Northwestern Academy: Finding New Paths

Northwestern Academy: Finding New Paths

Madison JacksonMadison Jackson

Madison Jackson had just finished her first year of high school when her mother’s cancer took a turn for the worse.

In August 2014, after many months of chemotherapy, Wanda Jackson, 52, was discharged from the hospital to spend what time she had left at home with her family. When she died three weeks later, everything in 15-year-old Madison’s life came to a screeching halt.

Though she would continue to struggle with grief and anger, Jackson soon found herself thinking less about the injustice of losing a parent at such a vulnerable age and more about injustices suffered by African Americans, women and other minorities in the United States.

“Before she passed away, my mom told me she wasn’t worried because she had planted a seed in me that would eventually grow,” Jackson said recently from the Chicago home where her mother’s memory inhabits every room.

“My mom would be proud that I am getting ready to start college and focused on what I can do to bring about change,” she said. “I think she would tell me to ‘keep the flower blooming.’ ”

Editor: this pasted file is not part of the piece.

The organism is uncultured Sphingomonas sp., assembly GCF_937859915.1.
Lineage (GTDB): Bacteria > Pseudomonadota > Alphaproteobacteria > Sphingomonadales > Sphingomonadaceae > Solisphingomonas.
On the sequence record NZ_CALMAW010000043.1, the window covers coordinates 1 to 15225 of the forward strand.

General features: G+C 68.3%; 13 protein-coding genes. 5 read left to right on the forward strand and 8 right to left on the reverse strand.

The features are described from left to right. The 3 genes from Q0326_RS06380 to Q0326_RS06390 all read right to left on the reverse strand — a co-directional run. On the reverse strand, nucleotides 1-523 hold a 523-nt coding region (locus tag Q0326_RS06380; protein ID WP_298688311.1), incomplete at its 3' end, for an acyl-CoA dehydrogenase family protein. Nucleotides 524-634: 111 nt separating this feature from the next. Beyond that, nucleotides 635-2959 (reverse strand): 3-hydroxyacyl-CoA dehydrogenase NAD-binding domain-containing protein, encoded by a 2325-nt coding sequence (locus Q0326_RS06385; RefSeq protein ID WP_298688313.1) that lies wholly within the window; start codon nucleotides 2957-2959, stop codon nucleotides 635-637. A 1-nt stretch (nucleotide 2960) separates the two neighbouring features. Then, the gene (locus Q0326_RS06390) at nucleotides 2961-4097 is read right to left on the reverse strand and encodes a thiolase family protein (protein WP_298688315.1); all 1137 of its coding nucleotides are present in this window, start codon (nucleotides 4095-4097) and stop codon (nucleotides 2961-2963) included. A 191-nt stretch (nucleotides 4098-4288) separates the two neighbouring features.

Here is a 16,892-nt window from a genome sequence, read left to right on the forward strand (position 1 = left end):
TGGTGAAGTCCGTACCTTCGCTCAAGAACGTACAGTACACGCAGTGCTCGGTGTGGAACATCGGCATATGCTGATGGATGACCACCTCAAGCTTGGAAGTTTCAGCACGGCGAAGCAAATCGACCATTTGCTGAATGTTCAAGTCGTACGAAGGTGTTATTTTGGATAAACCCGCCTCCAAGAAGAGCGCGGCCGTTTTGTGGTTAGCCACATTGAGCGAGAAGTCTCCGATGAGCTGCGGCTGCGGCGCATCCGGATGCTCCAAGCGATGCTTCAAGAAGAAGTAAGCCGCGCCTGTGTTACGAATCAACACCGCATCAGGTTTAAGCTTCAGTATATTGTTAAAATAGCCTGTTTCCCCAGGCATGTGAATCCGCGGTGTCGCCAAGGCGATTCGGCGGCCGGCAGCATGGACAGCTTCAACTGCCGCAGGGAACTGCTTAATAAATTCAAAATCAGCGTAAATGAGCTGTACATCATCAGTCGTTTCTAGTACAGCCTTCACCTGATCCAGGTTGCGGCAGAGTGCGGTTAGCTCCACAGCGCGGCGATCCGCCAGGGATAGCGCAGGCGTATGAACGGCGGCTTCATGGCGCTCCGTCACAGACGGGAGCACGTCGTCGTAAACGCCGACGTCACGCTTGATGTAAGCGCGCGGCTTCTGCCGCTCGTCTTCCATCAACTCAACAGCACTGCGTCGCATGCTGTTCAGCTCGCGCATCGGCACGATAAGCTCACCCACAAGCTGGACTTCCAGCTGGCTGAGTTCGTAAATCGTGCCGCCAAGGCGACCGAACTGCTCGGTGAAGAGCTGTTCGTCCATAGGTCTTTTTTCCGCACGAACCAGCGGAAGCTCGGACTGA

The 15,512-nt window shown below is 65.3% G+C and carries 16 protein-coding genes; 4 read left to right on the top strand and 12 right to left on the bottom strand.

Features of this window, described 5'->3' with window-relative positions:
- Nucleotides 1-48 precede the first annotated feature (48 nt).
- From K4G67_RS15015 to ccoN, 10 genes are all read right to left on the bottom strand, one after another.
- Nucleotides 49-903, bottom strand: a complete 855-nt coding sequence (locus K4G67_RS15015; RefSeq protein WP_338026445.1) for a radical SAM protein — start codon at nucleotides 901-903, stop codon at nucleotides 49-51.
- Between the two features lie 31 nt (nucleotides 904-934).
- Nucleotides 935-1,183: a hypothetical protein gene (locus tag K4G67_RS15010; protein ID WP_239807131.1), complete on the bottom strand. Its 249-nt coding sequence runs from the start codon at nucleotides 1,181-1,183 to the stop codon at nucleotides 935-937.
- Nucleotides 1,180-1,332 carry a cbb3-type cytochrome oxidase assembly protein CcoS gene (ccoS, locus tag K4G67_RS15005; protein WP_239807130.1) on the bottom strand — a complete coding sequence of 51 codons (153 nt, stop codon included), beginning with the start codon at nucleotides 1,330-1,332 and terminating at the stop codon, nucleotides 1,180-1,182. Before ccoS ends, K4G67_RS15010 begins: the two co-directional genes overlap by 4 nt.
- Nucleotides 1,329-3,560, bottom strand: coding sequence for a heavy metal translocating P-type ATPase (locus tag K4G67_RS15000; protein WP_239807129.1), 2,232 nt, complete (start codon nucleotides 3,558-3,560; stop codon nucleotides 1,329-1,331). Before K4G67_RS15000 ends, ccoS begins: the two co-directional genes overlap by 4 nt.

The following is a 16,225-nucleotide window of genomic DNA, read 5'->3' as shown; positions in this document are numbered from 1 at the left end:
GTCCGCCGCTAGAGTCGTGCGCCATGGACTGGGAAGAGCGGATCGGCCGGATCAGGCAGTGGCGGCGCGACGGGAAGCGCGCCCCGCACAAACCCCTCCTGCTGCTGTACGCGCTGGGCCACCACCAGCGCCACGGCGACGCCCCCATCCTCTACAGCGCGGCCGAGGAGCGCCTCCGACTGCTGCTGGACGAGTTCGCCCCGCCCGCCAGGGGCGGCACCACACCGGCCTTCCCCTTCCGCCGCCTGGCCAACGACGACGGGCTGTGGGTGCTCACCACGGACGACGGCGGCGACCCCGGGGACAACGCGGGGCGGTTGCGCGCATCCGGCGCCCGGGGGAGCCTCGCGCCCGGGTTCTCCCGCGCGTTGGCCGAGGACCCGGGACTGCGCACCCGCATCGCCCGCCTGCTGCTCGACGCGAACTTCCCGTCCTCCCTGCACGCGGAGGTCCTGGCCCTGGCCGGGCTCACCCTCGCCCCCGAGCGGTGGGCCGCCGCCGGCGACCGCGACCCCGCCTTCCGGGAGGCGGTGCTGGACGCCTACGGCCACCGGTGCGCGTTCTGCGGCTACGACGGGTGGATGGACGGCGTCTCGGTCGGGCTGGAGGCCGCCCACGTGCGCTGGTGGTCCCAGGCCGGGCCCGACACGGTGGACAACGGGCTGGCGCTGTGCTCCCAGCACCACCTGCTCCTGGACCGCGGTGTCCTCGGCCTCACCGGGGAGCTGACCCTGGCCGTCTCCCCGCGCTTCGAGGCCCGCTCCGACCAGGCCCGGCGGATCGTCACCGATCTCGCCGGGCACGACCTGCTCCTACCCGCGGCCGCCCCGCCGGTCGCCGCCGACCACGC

A resilient young woman with a supportive family, Jackson went on to excel in high school. She left her West Rogers Park home in the fall to attend the University of Illinois at Urbana-Champaign. 

Jackson’s success is due in part to the Northwestern Academy for Chicago Public Schools, a college preparation and enrichment program launched in 2013 for academically motivated students from non-selective-enrollment high schools who qualify for the free or reduced lunch program.

She is among 48 CPS students headed to 23 prestigious institutions around the country — from Northwestern to Brown University to Colorado College (see the full list). They are Northwestern Academy’s first graduating cohort and a powerful indication of what’s to come. (See "Northwestern Academy Grads Heading to College.")

The goal of the Northwestern Academy, run by the School of Education and Social Policy, is to prepare Chicago high school students from limited financial means and first-generation college–bound backgrounds for highly selective colleges and universities. Preparation is provided through individualized and group experiences focused on academic enrichment, college counseling and leadership development. According to 2008 research on “undermatching” from Melissa Roderick at the University of Chicago’s Consortium on School Research, only one-third of CPS students gain acceptance to the most selective college possible, based on their high school qualifications.

Read the full story in Northwestern magazine. 

By Sean Hargadon, Erin Karter
Last Modified: 9/22/17